Tara Mueller: "I can't say that I've ever seen an example of a good HCP. There're so many places that these plans go awry and become political. The pressure to capitulate to developers is huge.
"Even the central coast plan for Orange County, which Babbitt declared a win-win, has major problems. The Nature Conservancy, the government and the other environmentalists got diddly. Out of the 38,000 acres they proclaim is saved from development, 17,000 is public land and the majority of the rest the developers had already set aside as open space mitigation for their developments. The Irvine Company, which owns most of the remaining coastal scrub, gave up just 3,000 additional acres in exchange for 75 years of freedom from the Endangered Species Act. We need to get more upfront in these deals if they are going to give the companies so much certainty.
"When we discover that the plans are failing and won't save the species, we'll have a savings-and-loan-type crisis. But, believe me, there won't be any public bailout for the plants and animals. The agency's HCP manual states that under no circumstances can the government require a permittee to dedicate more land or restrict his land use or ask him to pay more to protect endangered species. That only leaves the option of changing the way the lands already set aside are managed. That's nothing.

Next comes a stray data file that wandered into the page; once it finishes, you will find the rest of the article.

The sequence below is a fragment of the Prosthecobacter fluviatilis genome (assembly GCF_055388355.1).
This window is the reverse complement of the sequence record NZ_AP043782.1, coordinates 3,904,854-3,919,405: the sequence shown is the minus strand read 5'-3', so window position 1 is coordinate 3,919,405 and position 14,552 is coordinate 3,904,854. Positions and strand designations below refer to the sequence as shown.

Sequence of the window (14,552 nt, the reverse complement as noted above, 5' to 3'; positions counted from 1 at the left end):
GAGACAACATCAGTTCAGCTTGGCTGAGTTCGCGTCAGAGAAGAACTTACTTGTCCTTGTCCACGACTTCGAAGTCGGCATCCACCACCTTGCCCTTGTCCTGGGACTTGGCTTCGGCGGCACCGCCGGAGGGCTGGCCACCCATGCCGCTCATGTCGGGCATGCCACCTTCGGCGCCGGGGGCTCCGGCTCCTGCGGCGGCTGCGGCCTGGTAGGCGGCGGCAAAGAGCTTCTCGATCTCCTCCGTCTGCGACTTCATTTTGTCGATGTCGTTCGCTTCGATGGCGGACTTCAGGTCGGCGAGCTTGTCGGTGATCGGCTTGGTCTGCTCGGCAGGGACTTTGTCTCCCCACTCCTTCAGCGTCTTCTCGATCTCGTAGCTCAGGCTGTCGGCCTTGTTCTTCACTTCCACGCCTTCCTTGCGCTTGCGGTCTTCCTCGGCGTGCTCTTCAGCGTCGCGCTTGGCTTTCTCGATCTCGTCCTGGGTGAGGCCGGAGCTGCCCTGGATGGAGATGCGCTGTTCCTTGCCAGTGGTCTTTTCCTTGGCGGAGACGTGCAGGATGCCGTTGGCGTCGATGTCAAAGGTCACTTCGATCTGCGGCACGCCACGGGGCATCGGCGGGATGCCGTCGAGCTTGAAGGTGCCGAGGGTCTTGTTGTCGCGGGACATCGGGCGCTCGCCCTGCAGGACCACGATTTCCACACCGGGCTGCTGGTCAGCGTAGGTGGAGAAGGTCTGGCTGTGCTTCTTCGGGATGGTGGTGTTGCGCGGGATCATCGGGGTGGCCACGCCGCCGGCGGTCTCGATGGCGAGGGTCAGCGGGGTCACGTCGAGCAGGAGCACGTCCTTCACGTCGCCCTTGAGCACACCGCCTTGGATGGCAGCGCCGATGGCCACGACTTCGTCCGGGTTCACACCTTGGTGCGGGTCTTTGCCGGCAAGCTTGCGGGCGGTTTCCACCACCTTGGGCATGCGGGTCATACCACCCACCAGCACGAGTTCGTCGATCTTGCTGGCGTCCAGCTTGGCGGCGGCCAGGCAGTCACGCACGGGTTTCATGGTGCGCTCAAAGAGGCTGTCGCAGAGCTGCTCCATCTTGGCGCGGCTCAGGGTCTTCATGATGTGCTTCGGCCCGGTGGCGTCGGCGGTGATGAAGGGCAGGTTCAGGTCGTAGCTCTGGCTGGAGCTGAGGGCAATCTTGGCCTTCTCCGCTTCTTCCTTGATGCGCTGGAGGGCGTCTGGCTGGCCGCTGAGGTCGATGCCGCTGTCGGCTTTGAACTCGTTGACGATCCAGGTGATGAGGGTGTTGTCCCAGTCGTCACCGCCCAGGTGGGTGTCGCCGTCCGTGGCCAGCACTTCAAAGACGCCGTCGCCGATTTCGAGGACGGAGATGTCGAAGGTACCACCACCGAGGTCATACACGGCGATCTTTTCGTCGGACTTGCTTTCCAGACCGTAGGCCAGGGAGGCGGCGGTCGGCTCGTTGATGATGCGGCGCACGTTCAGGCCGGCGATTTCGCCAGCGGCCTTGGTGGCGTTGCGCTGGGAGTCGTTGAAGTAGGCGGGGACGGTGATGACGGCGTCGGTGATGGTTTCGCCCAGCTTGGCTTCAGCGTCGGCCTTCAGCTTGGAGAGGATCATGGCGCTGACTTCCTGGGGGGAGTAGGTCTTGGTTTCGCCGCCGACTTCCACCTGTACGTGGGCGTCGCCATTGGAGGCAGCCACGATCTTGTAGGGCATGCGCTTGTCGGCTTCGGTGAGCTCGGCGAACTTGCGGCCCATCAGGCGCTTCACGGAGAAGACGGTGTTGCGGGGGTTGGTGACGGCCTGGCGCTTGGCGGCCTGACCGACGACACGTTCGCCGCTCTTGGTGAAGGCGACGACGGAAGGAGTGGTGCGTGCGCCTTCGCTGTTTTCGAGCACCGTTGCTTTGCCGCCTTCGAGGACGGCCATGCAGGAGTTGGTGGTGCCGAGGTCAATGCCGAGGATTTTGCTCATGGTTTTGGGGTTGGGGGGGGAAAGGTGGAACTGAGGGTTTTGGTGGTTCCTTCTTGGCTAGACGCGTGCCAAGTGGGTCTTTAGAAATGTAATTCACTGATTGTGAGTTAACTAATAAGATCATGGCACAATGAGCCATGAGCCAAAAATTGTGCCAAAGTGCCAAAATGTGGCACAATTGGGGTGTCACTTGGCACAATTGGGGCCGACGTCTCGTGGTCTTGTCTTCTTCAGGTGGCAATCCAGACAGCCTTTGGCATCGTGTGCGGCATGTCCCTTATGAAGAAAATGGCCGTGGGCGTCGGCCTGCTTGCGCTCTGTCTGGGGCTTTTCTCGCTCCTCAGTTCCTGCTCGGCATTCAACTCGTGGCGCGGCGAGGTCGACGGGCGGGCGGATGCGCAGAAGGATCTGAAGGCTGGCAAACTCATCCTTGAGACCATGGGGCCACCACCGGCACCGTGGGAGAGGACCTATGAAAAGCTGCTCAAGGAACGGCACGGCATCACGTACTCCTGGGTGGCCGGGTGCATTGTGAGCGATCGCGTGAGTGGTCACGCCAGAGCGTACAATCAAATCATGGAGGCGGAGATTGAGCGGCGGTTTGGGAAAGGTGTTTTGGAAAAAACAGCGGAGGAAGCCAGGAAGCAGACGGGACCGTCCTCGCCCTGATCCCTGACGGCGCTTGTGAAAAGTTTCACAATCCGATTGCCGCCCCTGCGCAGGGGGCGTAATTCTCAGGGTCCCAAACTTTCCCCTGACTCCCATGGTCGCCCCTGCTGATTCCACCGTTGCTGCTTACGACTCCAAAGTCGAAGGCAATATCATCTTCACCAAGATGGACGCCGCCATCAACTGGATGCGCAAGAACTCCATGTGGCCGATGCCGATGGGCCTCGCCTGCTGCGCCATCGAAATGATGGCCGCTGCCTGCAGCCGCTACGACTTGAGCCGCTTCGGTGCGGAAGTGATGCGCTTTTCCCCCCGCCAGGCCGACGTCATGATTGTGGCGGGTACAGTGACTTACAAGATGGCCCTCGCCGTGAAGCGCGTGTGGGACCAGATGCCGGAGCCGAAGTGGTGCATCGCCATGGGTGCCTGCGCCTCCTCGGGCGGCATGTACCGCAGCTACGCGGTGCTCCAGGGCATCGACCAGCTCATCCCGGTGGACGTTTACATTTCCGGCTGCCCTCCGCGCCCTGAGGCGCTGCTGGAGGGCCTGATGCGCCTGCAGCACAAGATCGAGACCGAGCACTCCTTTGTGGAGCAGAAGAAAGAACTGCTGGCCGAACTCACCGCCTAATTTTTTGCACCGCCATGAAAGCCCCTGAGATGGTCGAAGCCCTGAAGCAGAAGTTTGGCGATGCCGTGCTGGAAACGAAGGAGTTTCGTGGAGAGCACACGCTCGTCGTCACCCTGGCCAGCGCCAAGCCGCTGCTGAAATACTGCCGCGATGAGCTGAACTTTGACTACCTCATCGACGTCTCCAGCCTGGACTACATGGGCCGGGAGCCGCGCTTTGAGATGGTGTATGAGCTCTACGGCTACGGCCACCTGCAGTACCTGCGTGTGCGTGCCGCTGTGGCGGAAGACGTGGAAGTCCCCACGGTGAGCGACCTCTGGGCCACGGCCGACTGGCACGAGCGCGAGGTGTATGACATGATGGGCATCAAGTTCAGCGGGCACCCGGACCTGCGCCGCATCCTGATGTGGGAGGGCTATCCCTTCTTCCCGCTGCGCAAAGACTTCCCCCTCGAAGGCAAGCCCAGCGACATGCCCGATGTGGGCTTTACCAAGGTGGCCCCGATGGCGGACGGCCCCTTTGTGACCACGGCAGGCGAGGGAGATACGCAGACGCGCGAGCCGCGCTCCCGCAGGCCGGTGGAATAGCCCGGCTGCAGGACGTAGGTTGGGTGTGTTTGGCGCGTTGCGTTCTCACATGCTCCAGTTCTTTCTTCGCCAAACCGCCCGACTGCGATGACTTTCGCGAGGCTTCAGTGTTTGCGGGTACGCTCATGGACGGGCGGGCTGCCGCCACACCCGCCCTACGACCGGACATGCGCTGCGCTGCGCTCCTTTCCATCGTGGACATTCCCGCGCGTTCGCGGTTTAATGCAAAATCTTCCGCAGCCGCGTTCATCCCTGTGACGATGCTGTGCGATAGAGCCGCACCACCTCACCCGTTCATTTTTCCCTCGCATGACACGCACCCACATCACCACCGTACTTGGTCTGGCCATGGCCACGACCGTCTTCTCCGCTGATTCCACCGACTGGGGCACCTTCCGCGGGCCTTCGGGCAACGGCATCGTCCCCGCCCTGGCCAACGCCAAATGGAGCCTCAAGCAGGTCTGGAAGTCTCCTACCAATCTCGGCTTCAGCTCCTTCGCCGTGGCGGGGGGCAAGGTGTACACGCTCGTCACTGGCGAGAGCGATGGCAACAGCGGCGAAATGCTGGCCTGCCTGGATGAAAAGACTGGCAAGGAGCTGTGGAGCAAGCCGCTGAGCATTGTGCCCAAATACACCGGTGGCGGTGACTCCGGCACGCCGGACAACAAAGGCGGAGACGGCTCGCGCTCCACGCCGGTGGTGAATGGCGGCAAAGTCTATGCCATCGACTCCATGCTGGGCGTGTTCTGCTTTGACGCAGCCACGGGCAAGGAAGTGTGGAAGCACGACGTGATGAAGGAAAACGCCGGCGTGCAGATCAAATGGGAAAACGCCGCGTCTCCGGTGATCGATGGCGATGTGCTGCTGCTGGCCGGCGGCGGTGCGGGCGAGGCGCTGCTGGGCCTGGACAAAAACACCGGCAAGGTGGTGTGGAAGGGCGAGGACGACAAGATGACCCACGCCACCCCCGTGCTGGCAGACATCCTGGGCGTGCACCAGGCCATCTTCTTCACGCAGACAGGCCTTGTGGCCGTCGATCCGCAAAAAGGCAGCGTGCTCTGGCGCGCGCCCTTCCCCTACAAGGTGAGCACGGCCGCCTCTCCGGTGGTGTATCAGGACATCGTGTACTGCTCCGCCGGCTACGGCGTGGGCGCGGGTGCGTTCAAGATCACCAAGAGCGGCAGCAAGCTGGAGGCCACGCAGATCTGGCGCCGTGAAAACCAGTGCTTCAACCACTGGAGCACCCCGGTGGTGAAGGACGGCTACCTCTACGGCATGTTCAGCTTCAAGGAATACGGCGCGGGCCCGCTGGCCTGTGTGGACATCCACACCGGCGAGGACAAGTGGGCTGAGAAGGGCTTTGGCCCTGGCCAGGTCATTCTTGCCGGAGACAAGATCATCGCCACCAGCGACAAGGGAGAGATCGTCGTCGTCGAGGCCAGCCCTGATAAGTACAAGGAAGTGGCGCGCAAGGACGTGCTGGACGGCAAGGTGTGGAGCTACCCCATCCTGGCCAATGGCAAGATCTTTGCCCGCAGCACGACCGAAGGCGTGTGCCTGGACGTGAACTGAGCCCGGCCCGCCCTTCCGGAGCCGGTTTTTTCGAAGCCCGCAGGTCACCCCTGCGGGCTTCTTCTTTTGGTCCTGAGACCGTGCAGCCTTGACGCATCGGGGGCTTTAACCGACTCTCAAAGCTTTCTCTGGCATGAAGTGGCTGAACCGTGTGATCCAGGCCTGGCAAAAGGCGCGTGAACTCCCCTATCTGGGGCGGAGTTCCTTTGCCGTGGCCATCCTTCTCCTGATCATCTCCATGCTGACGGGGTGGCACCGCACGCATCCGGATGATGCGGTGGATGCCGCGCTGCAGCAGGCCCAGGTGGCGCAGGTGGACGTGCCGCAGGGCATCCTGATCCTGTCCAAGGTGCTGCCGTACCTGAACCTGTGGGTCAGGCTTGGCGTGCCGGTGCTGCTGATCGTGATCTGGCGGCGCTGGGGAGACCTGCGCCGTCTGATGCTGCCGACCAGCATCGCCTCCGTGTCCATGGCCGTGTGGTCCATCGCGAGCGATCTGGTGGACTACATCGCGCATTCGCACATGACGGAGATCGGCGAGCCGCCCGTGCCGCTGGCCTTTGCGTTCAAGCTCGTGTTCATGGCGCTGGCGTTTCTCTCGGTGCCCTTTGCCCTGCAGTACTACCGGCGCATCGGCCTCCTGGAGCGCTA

"Protecting endangered species is no different than air quality or water quality or even traditional land-use regulations. Developers must set aside land for parks, streets, sewers and other public services. Those are the conditions of approval for the development. Protecting endangered species should be no different.
"Proponents say "no surprises' just shifts the burden to the public should a plan need to be changed because of new information. Well, show me the money. Congress won't even approve buyout money for the Headwaters redwoods grove or the New World Mine near Yellowstone. How's it going to come up with money to change plans for a small endangered bird?"